Despite what the ad industry tries to sell you, the business world offers few legitimate guarantees; yet one can always count on the power of money to keep things in perspective. Not only does money talk, it speaks loudest— and usually has the last word.
Having the ability to successfully predict the consumption trends of the fickle public is like owning a goose that lays golden eggs. Right now countless cultural trend analysts sit at workstations throughout America, studying figures, plotting charts and graphs, trying to distill patterns from the constant barrage of data fed to them from Google, Facebook, Twitter, and the rest. It’s like betting on a horse race: if you can reliably predict the outcome of a given contest (or the rising popularity of a future trend), you can write your own ticket to success.
In the ancient world it was understood that while Roman Legions crushed entire continents beneath their marching sandals, the power WITHIN Rome rested in the hands of the mob. The mob was numerous enough to tear down every structure in the city, and terrifyingly unpredictable. The fate of any powerful Roman, in business or politics, depended upon his ability to successfully gauge the mood of the city population and forecast trends of behavior among them. Whoever can move the mob, it was said, can move the entire world.
Little has changed. Fortunes are made and lost every day based on the shifting preferences of the consumer herd. It’s still a good idea to pay attention to public opinion, lest you suddenly go out-of-business when your target demographic drops your product like a jelly donut in a health club.
Of course, sometimes consumer reactions don’t count for much because the most vocal critics of a product are so thoroughly hooked on it that their complaints carry no weight. Take Star Wars, for example: winnowing fanboys geekily complain that George Lucas has spoiled the Star Wars franchise— but why should the bean-counters care? How bad were the last three Star Wars “prequels”? Were they, say… $25 BILLION DOLLARS bad? Because that’s what the Star Wars franchise has earned and continues to earn at the rate of roughly 2 billion dollars a year. No matter what hardcore fanboys may insist, that kind of money won’t EVER get marked down on ANY business ledger under the “epic fail” column. Not even when Jar Jar Binks is part of the equation. So when critical fans complain that the massive Star Wars money-making machine fails to meet their needs, it makes perfect business sense to do what Lucasfilm does: pat them on the head, thank them for the free publicity, and go right on taking their money.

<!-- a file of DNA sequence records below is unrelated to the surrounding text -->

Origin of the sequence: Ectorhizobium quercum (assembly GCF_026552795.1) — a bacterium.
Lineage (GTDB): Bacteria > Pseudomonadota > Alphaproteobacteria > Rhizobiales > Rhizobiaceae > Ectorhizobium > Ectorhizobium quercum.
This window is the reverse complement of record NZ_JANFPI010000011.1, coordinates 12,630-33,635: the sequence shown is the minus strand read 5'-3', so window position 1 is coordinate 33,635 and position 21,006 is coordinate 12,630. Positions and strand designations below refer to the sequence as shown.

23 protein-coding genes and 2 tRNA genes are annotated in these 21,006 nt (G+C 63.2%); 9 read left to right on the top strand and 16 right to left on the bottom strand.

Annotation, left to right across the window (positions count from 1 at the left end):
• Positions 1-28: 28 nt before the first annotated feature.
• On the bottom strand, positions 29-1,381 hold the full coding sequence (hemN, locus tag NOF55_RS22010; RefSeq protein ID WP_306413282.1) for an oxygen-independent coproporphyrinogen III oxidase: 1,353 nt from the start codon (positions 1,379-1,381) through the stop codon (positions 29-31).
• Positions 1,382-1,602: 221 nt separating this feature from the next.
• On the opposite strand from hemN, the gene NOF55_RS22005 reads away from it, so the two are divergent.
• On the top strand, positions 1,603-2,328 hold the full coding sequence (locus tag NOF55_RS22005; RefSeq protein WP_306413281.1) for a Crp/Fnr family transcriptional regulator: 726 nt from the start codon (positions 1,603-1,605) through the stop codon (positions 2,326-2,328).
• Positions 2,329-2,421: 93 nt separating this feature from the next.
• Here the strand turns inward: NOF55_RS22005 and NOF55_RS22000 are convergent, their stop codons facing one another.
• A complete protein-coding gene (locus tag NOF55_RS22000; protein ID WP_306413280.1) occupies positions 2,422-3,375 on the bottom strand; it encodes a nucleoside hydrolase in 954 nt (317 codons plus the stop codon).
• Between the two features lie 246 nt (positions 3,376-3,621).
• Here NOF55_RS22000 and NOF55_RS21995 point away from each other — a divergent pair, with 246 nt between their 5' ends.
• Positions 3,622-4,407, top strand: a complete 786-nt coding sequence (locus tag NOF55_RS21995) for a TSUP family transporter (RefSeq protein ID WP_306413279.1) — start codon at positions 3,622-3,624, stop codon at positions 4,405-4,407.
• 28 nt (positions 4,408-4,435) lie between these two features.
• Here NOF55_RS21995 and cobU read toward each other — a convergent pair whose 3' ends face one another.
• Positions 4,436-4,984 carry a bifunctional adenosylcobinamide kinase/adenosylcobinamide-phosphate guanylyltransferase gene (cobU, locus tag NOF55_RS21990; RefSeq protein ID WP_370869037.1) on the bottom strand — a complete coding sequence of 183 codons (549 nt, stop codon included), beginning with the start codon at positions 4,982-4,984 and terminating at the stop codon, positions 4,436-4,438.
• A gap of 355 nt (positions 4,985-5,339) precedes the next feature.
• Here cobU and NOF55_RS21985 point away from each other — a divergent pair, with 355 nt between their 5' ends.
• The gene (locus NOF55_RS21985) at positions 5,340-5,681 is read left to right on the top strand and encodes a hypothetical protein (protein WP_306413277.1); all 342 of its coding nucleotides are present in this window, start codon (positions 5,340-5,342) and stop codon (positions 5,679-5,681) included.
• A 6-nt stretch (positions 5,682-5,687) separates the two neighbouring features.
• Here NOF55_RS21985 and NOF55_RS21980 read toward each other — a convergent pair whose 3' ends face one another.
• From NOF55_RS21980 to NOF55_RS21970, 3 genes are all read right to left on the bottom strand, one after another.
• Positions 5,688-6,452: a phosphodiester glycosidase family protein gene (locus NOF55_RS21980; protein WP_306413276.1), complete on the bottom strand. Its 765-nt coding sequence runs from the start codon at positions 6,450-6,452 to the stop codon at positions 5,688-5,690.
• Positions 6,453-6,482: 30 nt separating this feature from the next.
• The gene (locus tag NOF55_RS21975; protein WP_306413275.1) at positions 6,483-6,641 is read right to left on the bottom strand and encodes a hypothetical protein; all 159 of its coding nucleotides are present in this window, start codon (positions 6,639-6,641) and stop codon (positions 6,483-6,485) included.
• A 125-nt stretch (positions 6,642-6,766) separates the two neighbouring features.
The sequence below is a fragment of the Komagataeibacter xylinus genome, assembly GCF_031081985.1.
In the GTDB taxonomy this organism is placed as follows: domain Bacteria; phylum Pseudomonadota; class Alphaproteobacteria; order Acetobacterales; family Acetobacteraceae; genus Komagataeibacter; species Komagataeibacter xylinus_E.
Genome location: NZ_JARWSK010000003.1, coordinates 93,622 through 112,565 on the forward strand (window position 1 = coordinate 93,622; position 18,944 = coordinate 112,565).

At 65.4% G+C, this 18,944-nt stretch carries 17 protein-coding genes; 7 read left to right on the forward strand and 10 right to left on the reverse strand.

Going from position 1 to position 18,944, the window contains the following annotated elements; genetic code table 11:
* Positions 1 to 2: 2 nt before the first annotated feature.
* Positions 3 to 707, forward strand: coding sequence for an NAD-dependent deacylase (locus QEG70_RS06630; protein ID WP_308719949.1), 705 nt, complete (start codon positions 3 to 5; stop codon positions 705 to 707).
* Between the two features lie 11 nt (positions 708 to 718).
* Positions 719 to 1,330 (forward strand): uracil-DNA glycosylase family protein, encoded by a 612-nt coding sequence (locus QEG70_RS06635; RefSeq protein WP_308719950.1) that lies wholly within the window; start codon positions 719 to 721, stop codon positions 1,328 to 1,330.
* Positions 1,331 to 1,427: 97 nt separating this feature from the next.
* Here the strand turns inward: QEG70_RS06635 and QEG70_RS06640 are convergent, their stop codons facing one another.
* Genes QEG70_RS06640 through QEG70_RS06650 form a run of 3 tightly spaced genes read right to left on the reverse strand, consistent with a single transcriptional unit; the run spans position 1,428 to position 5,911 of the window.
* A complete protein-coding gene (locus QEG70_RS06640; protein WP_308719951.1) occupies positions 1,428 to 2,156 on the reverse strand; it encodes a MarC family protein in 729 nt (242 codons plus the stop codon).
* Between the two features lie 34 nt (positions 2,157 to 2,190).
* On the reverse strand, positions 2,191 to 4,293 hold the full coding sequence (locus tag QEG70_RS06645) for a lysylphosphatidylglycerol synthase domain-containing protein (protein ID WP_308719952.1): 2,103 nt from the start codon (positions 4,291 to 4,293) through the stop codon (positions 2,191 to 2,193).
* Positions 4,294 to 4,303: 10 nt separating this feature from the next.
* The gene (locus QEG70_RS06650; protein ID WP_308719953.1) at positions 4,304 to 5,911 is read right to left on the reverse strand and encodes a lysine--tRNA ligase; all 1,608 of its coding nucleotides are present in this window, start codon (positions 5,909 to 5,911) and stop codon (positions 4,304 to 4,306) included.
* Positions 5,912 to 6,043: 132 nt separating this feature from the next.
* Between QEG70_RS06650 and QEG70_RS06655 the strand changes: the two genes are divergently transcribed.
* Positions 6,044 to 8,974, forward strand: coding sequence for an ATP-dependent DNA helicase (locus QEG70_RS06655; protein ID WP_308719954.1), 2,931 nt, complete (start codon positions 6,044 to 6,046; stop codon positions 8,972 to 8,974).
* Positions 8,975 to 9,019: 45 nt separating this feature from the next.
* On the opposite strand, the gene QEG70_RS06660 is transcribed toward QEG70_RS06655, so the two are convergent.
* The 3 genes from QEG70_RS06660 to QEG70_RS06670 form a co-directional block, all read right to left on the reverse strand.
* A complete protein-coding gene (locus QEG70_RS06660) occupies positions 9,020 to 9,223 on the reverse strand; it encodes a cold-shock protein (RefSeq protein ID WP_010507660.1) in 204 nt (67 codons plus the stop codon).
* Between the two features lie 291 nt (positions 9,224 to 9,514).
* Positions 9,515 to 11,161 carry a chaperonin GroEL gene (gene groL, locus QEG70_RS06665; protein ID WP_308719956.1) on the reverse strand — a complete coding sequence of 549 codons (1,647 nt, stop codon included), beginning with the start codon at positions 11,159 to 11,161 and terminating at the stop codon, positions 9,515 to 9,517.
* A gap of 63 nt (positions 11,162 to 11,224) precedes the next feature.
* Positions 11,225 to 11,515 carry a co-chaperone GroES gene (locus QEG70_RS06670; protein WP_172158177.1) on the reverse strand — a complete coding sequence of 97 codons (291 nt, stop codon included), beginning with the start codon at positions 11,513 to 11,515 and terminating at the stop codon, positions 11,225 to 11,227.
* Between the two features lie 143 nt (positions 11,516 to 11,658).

Everyone still wants the same things the Roman mob wanted: bread and circuses. To be fed and entertained. Given a choice of what to eat, they want Ambrosia, the magic food of the gods that confers immortality and perpetual good health. That’s why marketers in the food industry invent bogus health benefits to inspire food trends. But a cupcake (though smaller) is still just cake, and is NEVER good for you. The cake is a lie. Muffins can’t prevent cancer. Gluten-free food products don’t do you much good UNLESS you are one of the 1 percent of the population prone to Celiac disease— if not, you are paying extra for a big load of nothing.
Ambrosia is a myth. The ad men keep offering it to us in new forms as we keep figuring out yesterday’s hot new product was a load of bullshit. It’s cyclical. Fresh bread and circuses can appease the mob; but only those dexterous and clever enough to surf the wave of the latest trend can stay on top of the game.
Today’s Shake Weight is tomorrow’s Thighmaster. It always was. And it will be again.